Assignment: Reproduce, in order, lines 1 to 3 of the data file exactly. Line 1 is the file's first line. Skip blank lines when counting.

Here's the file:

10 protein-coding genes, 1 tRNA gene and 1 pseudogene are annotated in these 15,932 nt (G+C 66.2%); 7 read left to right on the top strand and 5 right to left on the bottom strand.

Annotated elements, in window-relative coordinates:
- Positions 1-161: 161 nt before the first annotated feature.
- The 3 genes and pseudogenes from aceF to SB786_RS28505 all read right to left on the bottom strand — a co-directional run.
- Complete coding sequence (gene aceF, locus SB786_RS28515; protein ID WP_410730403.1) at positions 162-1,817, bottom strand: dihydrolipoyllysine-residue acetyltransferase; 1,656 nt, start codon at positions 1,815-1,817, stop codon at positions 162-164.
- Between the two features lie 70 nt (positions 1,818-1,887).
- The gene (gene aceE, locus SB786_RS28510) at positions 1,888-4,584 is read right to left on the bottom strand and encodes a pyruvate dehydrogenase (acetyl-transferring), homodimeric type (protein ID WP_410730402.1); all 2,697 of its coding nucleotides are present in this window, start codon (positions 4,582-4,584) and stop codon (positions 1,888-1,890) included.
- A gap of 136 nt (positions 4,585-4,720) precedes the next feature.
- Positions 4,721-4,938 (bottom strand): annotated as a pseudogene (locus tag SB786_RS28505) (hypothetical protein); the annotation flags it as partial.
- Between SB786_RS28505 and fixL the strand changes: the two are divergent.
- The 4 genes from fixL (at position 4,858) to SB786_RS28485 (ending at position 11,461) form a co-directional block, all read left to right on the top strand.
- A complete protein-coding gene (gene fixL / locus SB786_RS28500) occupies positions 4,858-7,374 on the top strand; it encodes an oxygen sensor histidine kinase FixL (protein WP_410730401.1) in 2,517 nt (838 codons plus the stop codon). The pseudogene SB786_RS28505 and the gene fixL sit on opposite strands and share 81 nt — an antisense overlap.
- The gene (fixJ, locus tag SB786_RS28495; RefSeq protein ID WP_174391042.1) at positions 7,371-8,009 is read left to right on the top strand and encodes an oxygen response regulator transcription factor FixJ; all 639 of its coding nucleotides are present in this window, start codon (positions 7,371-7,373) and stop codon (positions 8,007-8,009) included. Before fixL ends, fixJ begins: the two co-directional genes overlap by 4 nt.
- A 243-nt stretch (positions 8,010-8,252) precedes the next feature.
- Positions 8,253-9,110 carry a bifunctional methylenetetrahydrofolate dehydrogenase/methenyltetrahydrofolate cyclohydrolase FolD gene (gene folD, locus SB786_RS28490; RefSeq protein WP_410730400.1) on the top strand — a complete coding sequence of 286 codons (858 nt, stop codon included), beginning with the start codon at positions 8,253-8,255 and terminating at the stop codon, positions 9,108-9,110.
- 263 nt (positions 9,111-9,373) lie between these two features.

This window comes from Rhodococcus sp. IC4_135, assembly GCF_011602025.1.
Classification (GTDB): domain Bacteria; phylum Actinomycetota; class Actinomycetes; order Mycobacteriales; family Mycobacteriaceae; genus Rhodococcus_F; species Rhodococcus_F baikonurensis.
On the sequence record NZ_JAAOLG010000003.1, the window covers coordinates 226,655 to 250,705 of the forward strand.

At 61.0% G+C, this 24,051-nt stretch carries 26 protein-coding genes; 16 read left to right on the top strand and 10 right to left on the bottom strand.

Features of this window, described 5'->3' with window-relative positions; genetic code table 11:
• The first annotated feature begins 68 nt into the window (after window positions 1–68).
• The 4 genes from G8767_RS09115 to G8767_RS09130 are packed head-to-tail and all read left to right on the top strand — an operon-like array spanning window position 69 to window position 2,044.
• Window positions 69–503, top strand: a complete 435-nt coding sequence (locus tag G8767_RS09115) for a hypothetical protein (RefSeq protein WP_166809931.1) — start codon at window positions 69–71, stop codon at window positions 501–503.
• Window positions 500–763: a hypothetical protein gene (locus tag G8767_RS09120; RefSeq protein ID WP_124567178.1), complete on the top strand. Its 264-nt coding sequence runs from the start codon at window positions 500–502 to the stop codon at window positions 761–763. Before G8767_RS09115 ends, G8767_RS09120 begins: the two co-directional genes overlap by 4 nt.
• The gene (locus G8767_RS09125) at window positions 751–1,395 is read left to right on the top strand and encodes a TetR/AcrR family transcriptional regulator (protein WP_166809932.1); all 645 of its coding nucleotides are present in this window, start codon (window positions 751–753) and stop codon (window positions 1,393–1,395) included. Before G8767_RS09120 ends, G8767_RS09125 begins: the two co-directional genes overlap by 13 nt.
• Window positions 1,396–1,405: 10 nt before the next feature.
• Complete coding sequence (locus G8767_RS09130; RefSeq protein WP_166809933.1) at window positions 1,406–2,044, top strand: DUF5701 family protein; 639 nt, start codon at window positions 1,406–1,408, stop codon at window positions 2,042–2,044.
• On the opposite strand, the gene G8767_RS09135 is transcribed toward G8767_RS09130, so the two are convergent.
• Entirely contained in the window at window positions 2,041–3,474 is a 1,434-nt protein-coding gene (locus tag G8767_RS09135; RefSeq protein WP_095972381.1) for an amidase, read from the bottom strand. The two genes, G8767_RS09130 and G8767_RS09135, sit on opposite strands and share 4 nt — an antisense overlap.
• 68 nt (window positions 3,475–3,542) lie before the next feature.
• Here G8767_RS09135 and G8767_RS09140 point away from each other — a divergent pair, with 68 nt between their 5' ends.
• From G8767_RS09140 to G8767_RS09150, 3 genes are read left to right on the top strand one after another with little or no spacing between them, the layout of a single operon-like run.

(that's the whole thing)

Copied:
10 protein-coding genes, 1 tRNA gene and 1 pseudogene are annotated in these 15,932 nt (G+C 66.2%); 7 read left to right on the top strand and 5 right to left on the bottom strand.

Annotated elements, in window-relative coordinates:
- Positions 1-161: 161 nt before the first annotated feature.